There is no questioning the audacity of the new Conservative Party. Shadow cabinet ministers have spent the summer carrying out a series of daring raids behind enemy lines: Oliver Letwin has declared that his party has a "progressive vision for Britain's future"; Michael Gove has set the Tories' stall as the champions of equality; and now George Osborne has claimed that they are also the custodians of fairness. All recite the mantra that their goal is to achieve "progressive ends by conservative means".
There was a time when Iain Duncan Smith's Centre for Social Justice seemed eccentrically out of place in the Conservative landscape: now it looks right at home. The Conservatives, in their efforts to demonstrate their newness, have systematically and ruthlessly plundered Labour's lexicon. If they can even half-plausibly claim to be a progressive party motivated by social justice, equality and fairness, what ground does Labour have left to fight on?
The tactical advantages that follow from hijacking progressive themes is obvious, and we can expect more of it. But listening to Osborne's speech, at Demos on Wednesday, a disturbing thought formed. What if they are serious? Tony Blair loved recounting the story of a conversation with a traditionalist Labour MP who said he was sorry Blair felt the need to adopt all these right-wing stances simply to win power. "No, it's much worse than that," Blair replied. "I actually believe it." Perhaps the Cameroons believe all this progressive stuff, too.
In his speech, Osborne certainly appeared genuinely angry about the unfairness of inflation-punctured pensions, lousy schools and disappearing NHS dental care. He insisted that he admired and shared the concerns of Labour MPs who wanted to tackle poverty and inequality - but went on to argue they had failed on their own terms: "There are 900,000 more people living in severe poverty than there were in 1997. The gap in infant mortality between the poorest and richest households has actually grown. Educational inequalities are expanding and social mobility is declining."
The new Conservative attack on Labour is not that Labour has the wrong aspirations, but that it has the wrong approach. Osborne cited Gordon Brown's phrase, "Only the state can guarantee fairness", as the perfect expression of a mindset that believes the state can deliver fairness from the centre by redistributing income and providing uniform public services.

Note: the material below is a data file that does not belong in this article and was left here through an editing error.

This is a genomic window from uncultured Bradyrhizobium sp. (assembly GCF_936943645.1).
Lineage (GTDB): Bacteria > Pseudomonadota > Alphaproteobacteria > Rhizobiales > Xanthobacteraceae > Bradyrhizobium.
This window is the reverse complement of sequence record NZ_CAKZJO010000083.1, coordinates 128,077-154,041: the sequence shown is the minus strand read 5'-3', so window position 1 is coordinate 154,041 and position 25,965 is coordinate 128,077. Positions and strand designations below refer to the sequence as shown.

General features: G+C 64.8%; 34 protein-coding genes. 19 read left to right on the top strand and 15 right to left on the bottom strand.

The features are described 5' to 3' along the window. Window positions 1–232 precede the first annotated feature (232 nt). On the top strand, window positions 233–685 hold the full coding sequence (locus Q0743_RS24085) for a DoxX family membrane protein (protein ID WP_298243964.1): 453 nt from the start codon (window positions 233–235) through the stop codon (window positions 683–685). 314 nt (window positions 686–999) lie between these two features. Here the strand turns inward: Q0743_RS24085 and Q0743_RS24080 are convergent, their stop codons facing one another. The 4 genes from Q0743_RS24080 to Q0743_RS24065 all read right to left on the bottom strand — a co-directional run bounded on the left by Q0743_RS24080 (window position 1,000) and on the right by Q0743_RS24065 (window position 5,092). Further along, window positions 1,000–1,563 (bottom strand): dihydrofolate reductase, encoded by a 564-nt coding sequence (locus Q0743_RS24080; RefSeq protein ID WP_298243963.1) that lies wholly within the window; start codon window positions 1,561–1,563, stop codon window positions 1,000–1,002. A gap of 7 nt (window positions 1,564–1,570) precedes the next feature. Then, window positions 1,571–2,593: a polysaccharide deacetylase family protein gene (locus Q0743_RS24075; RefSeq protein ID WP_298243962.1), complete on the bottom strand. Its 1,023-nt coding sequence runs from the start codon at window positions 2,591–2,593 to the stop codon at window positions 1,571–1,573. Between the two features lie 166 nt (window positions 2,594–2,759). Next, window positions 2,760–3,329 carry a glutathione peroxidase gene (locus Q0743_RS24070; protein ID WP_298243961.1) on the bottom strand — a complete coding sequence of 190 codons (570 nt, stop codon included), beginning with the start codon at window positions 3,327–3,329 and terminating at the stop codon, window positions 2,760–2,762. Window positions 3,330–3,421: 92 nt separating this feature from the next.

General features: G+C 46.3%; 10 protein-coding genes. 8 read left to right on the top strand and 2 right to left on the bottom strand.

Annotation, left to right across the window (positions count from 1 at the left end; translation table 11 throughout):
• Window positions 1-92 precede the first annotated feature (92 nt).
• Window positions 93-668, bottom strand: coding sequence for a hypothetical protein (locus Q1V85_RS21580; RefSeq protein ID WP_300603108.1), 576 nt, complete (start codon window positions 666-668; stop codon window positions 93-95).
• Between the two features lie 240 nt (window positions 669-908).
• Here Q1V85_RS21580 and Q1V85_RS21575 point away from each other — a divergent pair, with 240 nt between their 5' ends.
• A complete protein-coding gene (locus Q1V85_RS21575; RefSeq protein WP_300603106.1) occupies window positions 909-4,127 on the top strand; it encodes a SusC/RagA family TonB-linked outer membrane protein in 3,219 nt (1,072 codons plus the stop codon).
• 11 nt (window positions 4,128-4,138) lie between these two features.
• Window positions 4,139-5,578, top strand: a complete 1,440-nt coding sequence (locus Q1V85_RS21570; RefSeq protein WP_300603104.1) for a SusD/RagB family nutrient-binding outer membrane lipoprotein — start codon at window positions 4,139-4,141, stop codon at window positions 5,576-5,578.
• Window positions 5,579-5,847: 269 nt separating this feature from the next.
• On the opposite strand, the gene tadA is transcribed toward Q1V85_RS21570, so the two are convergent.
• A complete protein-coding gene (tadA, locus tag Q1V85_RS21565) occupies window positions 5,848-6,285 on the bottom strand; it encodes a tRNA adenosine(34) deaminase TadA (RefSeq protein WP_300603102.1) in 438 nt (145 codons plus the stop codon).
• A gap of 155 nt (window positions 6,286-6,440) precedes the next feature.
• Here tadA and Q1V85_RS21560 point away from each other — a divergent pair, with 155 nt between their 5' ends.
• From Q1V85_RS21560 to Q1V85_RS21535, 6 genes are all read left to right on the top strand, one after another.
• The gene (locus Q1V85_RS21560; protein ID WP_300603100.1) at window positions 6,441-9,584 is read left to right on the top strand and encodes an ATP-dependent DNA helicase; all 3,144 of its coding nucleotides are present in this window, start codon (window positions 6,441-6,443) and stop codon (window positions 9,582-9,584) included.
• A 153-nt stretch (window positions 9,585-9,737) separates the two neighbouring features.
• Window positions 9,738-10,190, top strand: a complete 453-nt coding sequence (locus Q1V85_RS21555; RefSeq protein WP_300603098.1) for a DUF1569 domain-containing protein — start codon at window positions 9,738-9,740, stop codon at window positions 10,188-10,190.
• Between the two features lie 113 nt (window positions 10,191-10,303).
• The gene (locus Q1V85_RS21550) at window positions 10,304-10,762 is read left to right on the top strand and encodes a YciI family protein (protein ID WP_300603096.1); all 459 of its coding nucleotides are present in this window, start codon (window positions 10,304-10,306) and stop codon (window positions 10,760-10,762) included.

For Osborne, the "narrow focus on redistribution" of successive Labour governments has missed the deeper causes of poverty - family breakdown, long-term unemployment and drug addiction. It is a little unfair. Through the various New Deals, Sure Start, neighbourhood renewal schemes, parenting classes, and so on, Labour has hardly ignored underlying causes - even if many of their efforts have been in vain.
It is certainly true that income inequality has risen, modestly, under Labour. But this is almost entirely because of runaway salaries at the top - Brown's much-derided tax credits have actually done a pretty good job of keeping the gap between the bottom and the middle from widening. And it is clear that without Labour's redistributive policies, the gap would have widened further: and what would the Tories have said then? It is a fact of political life that only the state has the power to alter the shape of income distribution.
Osborne's treatment of fairness suffers from the strengths and weaknesses of the new Conservatism. He is right to say that the state cannot produce fairness off the production line of tax, benefits and public services. It is indeed as much about the strength of families, the cohesion of communities and the responsibility of businesses. But these are social goods which cannot be legislated for. It may be that progressive goals are often best met in ways over which the state has little or no influence.
Similarly, when it comes to their attitude to markets, the new Conservatives are still finding their bearings. Osborne points out that a key ingredient of fairness is that people are rewarded for their effort and ability, and that free markets are usually the most effective mechanism for the achievement of this goal. True enough.
But he then goes on to argue that "the pursuit of self-interest without any constraints does not lead to the fair reward of effort". In other words, Greed is Not Good. Sometimes this means state intervention, to protect workers or prevent monopolies. But mostly the new Conservatives rely on what Osborne calls "robust social frameworks" to temper the excesses of capitalism.
"Where markets work well, they aren't just constrained by formal rules," he said, "but by institutions, social norms, self-regulation, and the character and personal responsibility of those who act within them." This is right. But the question immediately provoked is where and by whom these social norms, good character traits and responsible cultures are created. The Conservatives correctly assert that the state cannot create a good society - only society can do that.
The Conservatives are fighting their way, issue by issue, across the centre ground. And they provide an acute diagnosis of Labour's failings. But they have yet to show how they would make policy in government. Vladimir Lenin was perhaps not an obvious author to make it on to the summer reading list sent to Conservative MPs. But the question raised by his famous pamphlet ought to be keeping them awake: "What is to be done?"
Richard Reeves is the director of Demos